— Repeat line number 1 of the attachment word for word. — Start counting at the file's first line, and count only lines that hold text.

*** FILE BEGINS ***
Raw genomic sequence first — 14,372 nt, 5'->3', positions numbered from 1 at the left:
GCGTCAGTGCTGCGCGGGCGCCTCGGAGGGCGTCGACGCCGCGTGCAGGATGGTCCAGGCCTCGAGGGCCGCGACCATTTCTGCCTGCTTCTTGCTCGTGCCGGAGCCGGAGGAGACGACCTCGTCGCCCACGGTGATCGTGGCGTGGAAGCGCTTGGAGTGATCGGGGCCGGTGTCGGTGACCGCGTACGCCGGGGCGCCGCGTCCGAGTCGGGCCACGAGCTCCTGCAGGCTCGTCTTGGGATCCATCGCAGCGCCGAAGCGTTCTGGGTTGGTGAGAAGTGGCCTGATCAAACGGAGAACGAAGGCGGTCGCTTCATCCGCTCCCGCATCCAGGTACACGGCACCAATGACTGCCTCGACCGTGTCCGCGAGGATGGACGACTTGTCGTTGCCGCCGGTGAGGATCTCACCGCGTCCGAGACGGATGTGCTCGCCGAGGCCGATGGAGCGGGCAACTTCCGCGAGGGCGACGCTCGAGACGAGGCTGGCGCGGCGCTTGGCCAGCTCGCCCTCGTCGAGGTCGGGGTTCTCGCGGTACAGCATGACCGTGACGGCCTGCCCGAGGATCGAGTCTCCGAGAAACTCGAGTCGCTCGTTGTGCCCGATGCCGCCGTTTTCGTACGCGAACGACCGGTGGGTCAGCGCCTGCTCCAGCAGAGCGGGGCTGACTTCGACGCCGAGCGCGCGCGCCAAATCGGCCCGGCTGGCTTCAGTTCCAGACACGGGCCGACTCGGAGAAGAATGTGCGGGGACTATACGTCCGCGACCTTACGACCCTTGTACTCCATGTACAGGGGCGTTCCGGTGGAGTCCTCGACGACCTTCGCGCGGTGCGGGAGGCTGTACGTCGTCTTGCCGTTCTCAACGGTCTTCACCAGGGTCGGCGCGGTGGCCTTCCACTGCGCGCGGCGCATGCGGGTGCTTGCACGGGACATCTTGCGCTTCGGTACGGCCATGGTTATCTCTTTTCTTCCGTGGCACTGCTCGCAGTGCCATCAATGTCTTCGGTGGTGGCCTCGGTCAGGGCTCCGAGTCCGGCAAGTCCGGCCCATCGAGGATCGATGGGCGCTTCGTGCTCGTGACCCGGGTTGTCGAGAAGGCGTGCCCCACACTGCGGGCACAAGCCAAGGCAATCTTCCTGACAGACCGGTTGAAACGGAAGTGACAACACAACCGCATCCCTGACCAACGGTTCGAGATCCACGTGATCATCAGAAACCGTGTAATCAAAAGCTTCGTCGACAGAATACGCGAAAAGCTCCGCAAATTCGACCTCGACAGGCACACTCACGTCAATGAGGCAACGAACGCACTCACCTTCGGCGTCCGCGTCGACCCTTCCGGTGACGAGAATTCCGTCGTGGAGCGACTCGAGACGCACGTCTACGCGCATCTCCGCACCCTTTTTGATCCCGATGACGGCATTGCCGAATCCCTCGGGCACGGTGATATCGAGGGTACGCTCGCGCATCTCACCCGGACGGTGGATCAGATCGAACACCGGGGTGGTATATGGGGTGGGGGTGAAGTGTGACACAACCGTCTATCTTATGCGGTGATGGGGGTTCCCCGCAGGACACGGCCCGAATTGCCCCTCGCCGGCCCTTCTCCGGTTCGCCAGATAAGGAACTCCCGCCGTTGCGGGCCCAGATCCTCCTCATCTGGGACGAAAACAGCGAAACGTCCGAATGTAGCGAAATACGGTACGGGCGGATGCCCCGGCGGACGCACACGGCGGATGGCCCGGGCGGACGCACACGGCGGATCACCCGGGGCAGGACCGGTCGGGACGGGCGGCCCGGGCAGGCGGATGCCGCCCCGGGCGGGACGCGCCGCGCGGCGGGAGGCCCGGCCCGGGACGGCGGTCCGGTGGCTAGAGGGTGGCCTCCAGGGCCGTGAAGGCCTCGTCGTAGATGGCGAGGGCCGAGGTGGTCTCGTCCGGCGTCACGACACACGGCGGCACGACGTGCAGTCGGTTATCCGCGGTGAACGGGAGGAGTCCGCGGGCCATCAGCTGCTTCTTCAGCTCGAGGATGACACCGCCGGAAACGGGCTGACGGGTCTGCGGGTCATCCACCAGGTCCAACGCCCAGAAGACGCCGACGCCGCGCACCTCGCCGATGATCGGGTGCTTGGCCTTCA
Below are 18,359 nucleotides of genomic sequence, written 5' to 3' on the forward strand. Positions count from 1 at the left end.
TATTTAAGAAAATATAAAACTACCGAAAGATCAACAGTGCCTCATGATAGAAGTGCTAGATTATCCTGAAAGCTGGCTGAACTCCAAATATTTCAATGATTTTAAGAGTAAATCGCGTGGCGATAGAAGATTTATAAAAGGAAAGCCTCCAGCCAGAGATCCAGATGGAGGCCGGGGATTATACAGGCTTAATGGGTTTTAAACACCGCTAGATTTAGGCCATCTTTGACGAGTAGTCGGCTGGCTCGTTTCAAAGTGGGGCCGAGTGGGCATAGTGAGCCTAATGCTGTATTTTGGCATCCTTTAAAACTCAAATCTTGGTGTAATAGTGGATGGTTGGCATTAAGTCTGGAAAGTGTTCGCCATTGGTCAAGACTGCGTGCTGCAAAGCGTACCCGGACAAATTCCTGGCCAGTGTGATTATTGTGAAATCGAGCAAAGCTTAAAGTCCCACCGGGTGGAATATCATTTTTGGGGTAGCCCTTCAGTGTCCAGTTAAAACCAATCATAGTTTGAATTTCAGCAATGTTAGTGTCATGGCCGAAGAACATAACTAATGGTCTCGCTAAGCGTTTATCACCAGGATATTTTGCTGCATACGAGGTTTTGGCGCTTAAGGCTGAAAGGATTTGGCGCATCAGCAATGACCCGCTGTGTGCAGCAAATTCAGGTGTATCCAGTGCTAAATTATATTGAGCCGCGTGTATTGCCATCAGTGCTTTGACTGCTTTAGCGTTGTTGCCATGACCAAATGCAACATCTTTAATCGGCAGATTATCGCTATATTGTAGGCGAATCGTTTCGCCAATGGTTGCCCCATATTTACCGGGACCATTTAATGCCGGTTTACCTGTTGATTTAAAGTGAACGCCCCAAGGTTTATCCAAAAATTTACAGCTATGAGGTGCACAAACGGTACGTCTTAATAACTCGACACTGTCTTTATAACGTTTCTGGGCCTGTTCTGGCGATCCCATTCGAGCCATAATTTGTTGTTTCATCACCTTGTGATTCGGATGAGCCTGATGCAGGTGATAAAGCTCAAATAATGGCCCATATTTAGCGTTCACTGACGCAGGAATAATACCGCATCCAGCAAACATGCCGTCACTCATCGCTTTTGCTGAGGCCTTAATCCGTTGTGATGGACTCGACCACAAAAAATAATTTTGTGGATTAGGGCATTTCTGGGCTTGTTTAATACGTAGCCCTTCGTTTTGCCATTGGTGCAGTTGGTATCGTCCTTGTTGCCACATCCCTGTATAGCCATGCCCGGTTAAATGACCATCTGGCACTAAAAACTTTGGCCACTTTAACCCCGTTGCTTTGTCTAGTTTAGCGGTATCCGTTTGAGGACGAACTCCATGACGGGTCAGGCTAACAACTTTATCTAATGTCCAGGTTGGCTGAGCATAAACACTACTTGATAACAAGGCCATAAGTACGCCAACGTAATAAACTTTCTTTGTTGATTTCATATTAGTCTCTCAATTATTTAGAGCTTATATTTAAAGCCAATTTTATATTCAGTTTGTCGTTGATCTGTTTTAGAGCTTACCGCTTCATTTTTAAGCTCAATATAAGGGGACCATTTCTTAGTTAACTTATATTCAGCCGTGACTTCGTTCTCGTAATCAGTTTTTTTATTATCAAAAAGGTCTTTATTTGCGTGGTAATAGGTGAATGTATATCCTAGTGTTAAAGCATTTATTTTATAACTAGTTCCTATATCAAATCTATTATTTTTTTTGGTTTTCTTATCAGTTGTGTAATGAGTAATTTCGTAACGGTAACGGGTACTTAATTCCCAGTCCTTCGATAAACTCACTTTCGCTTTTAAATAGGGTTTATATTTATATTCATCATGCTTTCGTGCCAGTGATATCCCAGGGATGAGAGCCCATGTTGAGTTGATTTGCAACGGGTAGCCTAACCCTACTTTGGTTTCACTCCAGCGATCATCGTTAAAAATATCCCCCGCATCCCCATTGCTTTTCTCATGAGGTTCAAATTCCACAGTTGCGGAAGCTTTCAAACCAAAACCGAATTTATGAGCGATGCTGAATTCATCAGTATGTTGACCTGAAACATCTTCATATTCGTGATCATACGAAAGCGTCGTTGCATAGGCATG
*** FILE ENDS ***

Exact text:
Raw genomic sequence first — 14,372 nt, 5'->3', positions numbered from 1 at the left: